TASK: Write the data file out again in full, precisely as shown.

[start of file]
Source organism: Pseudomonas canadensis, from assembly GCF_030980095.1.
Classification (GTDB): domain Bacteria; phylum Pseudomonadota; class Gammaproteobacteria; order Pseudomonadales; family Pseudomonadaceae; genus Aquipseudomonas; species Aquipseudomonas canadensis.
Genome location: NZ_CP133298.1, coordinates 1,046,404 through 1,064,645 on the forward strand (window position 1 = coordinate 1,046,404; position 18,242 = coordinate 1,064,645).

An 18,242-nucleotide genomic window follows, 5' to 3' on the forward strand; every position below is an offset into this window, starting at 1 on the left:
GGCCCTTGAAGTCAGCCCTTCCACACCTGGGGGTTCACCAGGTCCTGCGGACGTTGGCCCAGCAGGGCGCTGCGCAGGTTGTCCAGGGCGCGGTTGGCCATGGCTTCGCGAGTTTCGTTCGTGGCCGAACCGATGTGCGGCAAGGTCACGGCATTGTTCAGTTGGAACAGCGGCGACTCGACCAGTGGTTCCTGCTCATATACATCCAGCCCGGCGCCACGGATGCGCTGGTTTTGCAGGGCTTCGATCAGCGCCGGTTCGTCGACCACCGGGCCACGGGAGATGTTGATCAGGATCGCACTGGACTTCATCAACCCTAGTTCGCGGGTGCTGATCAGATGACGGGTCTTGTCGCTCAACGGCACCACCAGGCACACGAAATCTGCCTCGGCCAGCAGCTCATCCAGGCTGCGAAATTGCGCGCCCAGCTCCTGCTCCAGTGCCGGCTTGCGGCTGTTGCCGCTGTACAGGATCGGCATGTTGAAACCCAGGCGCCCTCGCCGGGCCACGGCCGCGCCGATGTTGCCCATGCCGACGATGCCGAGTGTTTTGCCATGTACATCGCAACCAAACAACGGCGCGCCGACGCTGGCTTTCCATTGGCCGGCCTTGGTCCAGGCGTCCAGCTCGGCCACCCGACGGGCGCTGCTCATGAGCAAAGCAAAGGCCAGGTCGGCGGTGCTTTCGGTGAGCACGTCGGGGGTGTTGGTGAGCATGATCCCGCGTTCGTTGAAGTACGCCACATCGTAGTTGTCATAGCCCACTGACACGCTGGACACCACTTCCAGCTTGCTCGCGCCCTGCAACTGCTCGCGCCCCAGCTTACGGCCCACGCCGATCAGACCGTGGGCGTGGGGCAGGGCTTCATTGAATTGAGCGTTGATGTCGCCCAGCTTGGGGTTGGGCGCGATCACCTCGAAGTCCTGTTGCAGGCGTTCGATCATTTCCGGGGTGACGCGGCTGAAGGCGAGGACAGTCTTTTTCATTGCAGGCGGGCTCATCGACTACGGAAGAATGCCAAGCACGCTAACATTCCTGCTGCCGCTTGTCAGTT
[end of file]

Source organism: Pseudomonas canadensis, from assembly GCF_030980095.1.
Classification (GTDB): domain Bacteria; phylum Pseudomonadota; class Gammaproteobacteria; order Pseudomonadales; family Pseudomonadaceae; genus Aquipseudomonas; species Aquipseudomonas canadensis.
Genome location: NZ_CP133298.1, coordinates 1,046,404 through 1,064,645 on the forward strand (window position 1 = coordinate 1,046,404; position 18,242 = coordinate 1,064,645).

An 18,242-nucleotide genomic window follows, 5' to 3' on the forward strand; every position below is an offset into this window, starting at 1 on the left:
GGCCCTTGAAGTCAGCCCTTCCACACCTGGGGGTTCACCAGGTCCTGCGGACGTTGGCCCAGCAGGGCGCTGCGCAGGTTGTCCAGGGCGCGGTTGGCCATGGCTTCGCGAGTTTCGTTCGTGGCCGAACCGATGTGCGGCAAGGTCACGGCATTGTTCAGTTGGAACAGCGGCGACTCGACCAGTGGTTCCTGCTCATATACATCCAGCCCGGCGCCACGGATGCGCTGGTTTTGCAGGGCTTCGATCAGCGCCGGTTCGTCGACCACCGGGCCACGGGAGATGTTGATCAGGATCGCACTGGACTTCATCAACCCTAGTTCGCGGGTGCTGATCAGATGACGGGTCTTGTCGCTCAACGGCACCACCAGGCACACGAAATCTGCCTCGGCCAGCAGCTCATCCAGGCTGCGAAATTGCGCGCCCAGCTCCTGCTCCAGTGCCGGCTTGCGGCTGTTGCCGCTGTACAGGATCGGCATGTTGAAACCCAGGCGCCCTCGCCGGGCCACGGCCGCGCCGATGTTGCCCATGCCGACGATGCCGAGTGTTTTGCCATGTACATCGCAACCAAACAACGGCGCGCCGACGCTGGCTTTCCATTGGCCGGCCTTGGTCCAGGCGTCCAGCTCGGCCACCCGACGGGCGCTGCTCATGAGCAAAGCAAAGGCCAGGTCGGCGGTGCTTTCGGTGAGCACGTCGGGGGTGTTGGTGAGCATGATCCCGCGTTCGTTGAAGTACGCCACATCGTAGTTGTCATAGCCCACTGACACGCTGGACACCACTTCCAGCTTGCTCGCGCCCTGCAACTGCTCGCGCCCCAGCTTACGGCCCACGCCGATCAGACCGTGGGCGTGGGGCAGGGCTTCATTGAATTGAGCGTTGATGTCGCCCAGCTTGGGGTTGGGCGCGATCACCTCGAAGTCCTGTTGCAGGCGTTCGATCATTTCCGGGGTGACGCGGCTGAAGGCGAGGACAGTCTTTTTCATTGCAGGCGGGCTCATCGACTACGGAAGAATGCCAAGCACGCTAACATTCCTGCTGCCGCTTGTCAGTT